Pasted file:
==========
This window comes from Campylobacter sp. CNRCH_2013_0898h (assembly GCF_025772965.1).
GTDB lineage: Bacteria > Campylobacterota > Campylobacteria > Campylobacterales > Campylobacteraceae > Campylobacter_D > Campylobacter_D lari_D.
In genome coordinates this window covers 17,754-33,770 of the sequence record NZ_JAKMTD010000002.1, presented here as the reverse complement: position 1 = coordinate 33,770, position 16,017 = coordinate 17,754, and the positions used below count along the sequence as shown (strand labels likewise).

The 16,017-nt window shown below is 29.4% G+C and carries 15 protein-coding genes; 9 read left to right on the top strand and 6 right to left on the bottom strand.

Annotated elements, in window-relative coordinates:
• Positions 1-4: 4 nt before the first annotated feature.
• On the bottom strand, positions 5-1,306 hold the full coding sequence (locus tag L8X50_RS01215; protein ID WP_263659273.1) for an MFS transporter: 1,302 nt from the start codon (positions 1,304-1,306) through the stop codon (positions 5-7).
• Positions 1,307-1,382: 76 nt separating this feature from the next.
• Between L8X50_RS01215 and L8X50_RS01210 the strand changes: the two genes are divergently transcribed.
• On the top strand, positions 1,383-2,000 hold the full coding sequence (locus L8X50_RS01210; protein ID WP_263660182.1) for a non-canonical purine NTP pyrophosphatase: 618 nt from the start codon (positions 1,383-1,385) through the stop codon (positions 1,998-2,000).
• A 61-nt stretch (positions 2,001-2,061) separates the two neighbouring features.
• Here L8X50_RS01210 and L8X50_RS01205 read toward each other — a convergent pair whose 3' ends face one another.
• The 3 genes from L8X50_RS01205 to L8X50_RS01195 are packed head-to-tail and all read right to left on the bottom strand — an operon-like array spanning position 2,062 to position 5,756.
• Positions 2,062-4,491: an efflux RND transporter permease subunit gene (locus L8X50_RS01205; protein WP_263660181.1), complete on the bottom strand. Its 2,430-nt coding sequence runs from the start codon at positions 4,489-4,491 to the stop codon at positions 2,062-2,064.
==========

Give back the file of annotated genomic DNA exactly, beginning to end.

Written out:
This window comes from Campylobacter sp. CNRCH_2013_0898h (assembly GCF_025772965.1).
GTDB lineage: Bacteria > Campylobacterota > Campylobacteria > Campylobacterales > Campylobacteraceae > Campylobacter_D > Campylobacter_D lari_D.
In genome coordinates this window covers 17,754-33,770 of the sequence record NZ_JAKMTD010000002.1, presented here as the reverse complement: position 1 = coordinate 33,770, position 16,017 = coordinate 17,754, and the positions used below count along the sequence as shown (strand labels likewise).

The 16,017-nt window shown below is 29.4% G+C and carries 15 protein-coding genes; 9 read left to right on the top strand and 6 right to left on the bottom strand.

Annotated elements, in window-relative coordinates:
• Positions 1-4: 4 nt before the first annotated feature.
• On the bottom strand, positions 5-1,306 hold the full coding sequence (locus tag L8X50_RS01215; protein ID WP_263659273.1) for an MFS transporter: 1,302 nt from the start codon (positions 1,304-1,306) through the stop codon (positions 5-7).
• Positions 1,307-1,382: 76 nt separating this feature from the next.
• Between L8X50_RS01215 and L8X50_RS01210 the strand changes: the two genes are divergently transcribed.
• On the top strand, positions 1,383-2,000 hold the full coding sequence (locus L8X50_RS01210; protein ID WP_263660182.1) for a non-canonical purine NTP pyrophosphatase: 618 nt from the start codon (positions 1,383-1,385) through the stop codon (positions 1,998-2,000).
• A 61-nt stretch (positions 2,001-2,061) separates the two neighbouring features.
• Here L8X50_RS01210 and L8X50_RS01205 read toward each other — a convergent pair whose 3' ends face one another.
• The 3 genes from L8X50_RS01205 to L8X50_RS01195 are packed head-to-tail and all read right to left on the bottom strand — an operon-like array spanning position 2,062 to position 5,756.
• Positions 2,062-4,491: an efflux RND transporter permease subunit gene (locus L8X50_RS01205; protein WP_263660181.1), complete on the bottom strand. Its 2,430-nt coding sequence runs from the start codon at positions 4,489-4,491 to the stop codon at positions 2,062-2,064.